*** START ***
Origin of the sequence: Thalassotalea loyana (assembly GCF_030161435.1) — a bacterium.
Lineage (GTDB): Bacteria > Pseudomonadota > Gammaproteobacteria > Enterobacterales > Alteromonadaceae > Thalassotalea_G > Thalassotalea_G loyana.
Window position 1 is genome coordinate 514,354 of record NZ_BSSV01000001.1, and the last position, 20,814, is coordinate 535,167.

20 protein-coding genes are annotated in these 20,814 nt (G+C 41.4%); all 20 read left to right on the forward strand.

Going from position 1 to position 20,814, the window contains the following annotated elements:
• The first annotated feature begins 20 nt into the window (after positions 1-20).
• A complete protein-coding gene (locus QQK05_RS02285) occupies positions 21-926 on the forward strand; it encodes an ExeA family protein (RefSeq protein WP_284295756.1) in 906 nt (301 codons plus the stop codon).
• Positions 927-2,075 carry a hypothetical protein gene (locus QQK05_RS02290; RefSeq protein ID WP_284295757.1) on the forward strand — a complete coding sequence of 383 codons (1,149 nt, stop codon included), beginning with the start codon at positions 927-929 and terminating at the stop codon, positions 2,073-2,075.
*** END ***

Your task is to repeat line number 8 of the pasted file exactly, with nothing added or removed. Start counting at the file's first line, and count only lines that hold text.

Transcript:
• Positions 927-2,075 carry a hypothetical protein gene (locus QQK05_RS02290; RefSeq protein ID WP_284295757.1) on the forward strand — a complete coding sequence of 383 codons (1,149 nt, stop codon included), beginning with the start codon at positions 927-929 and terminating at the stop codon, positions 2,073-2,075.